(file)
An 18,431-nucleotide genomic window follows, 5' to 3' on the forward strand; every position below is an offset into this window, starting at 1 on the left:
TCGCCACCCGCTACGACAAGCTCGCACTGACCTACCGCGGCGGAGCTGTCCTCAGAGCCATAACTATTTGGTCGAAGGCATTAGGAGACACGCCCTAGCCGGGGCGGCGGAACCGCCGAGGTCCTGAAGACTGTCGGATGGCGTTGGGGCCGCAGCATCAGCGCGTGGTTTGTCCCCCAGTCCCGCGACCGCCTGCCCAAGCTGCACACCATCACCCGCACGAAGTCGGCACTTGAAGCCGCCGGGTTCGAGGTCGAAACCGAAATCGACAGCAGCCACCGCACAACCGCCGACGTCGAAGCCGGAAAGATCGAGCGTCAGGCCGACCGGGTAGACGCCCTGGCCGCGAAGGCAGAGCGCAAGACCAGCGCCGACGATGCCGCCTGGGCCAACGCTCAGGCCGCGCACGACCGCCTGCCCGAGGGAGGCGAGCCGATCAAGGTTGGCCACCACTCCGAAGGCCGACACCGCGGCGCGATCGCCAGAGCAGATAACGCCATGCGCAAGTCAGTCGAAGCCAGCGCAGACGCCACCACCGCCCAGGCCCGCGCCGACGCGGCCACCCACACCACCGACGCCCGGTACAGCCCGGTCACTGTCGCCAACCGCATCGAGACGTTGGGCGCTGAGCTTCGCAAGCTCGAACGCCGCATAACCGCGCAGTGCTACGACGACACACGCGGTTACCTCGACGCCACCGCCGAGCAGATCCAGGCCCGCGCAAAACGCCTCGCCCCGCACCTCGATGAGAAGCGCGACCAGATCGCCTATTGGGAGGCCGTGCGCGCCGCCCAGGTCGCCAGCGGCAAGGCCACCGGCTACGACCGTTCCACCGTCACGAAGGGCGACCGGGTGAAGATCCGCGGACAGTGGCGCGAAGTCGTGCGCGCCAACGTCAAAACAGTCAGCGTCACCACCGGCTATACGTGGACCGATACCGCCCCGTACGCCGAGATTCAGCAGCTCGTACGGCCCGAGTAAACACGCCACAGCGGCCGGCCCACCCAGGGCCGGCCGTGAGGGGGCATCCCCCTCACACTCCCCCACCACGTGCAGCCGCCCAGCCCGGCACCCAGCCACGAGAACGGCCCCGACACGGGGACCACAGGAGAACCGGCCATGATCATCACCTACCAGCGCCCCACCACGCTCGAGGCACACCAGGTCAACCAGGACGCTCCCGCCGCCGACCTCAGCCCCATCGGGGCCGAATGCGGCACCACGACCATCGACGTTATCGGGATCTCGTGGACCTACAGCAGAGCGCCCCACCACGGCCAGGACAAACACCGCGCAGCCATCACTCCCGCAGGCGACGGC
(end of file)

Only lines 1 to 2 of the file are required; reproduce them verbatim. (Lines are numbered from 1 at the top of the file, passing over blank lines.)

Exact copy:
An 18,431-nucleotide genomic window follows, 5' to 3' on the forward strand; every position below is an offset into this window, starting at 1 on the left:
TCGCCACCCGCTACGACAAGCTCGCACTGACCTACCGCGGCGGAGCTGTCCTCAGAGCCATAACTATTTGGTCGAAGGCATTAGGAGACACGCCCTAGCCGGGGCGGCGGAACCGCCGAGGTCCTGAAGACTGTCGGATGGCGTTGGGGCCGCAGCATCAGCGCGTGGTTTGTCCCCCAGTCCCGCGACCGCCTGCCCAAGCTGCACACCATCACCCGCACGAAGTCGGCACTTGAAGCCGCCGGGTTCGAGGTCGAAACCGAAATCGACAGCAGCCACCGCACAACCGCCGACGTCGAAGCCGGAAAGATCGAGCGTCAGGCCGACCGGGTAGACGCCCTGGCCGCGAAGGCAGAGCGCAAGACCAGCGCCGACGATGCCGCCTGGGCCAACGCTCAGGCCGCGCACGACCGCCTGCCCGAGGGAGGCGAGCCGATCAAGGTTGGCCACCACTCCGAAGGCCGACACCGCGGCGCGATCGCCAGAGCAGATAACGCCATGCGCAAGTCAGTCGAAGCCAGCGCAGACGCCACCACCGCCCAGGCCCGCGCCGACGCGGCCACCCACACCACCGACGCCCGGTACAGCCCGGTCACTGTCGCCAACCGCATCGAGACGTTGGGCGCTGAGCTTCGCAAGCTCGAACGCCGCATAACCGCGCAGTGCTACGACGACACACGCGGTTACCTCGACGCCACCGCCGAGCAGATCCAGGCCCGCGCAAAACGCCTCGCCCCGCACCTCGATGAGAAGCGCGACCAGATCGCCTATTGGGAGGCCGTGCGCGCCGCCCAGGTCGCCAGCGGCAAGGCCACCGGCTACGACCGTTCCACCGTCACGAAGGGCGACCGGGTGAAGATCCGCGGACAGTGGCGCGAAGTCGTGCGCGCCAACGTCAAAACAGTCAGCGTCACCACCGGCTATACGTGGACCGATACCGCCCCGTACGCCGAGATTCAGCAGCTCGTACGGCCCGAGTAAACACGCCACAGCGGCCGGCCCACCCAGGGCCGGCCGTGAGGGGGCATCCCCCTCACACTCCCCCACCACGTGCAGCCGCCCAGCCCGGCACCCAGCCACGAGAACGGCCCCGACACGGGGACCACAGGAGAACCGGCCATGATCATCACCTACCAGCGCCCCACCACGCTCGAGGCACACCAGGTCAACCAGGACGCTCCCGCCGCCGACCTCAGCCCCATCGGGGCCGAATGCGGCACCACGACCATCGACGTTATCGGGATCTCGTGGACCTACAGCAGAGCGCCCCACCACGGCCAGGACAAACACCGCGCAGCCATCACTCCCGCAGGCGACGGC